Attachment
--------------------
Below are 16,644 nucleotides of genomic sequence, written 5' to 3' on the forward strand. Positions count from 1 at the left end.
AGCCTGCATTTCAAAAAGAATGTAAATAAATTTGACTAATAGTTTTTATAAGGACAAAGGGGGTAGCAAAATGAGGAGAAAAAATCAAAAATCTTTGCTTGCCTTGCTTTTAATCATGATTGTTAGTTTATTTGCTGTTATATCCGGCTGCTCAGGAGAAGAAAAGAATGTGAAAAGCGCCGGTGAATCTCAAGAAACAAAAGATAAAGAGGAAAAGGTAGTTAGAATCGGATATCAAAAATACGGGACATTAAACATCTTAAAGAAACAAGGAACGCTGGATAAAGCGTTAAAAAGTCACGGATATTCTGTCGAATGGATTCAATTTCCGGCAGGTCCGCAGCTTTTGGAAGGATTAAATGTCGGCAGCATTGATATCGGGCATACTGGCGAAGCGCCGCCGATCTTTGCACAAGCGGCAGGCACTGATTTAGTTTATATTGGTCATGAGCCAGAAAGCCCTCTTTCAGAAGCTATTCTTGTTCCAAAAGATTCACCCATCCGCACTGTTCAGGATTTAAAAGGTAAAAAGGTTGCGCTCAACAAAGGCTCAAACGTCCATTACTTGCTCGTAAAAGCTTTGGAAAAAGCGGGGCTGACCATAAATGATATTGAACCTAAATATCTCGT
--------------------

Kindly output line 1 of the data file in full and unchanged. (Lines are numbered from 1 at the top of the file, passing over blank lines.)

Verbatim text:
Below are 16,644 nucleotides of genomic sequence, written 5' to 3' on the forward strand. Positions count from 1 at the left end.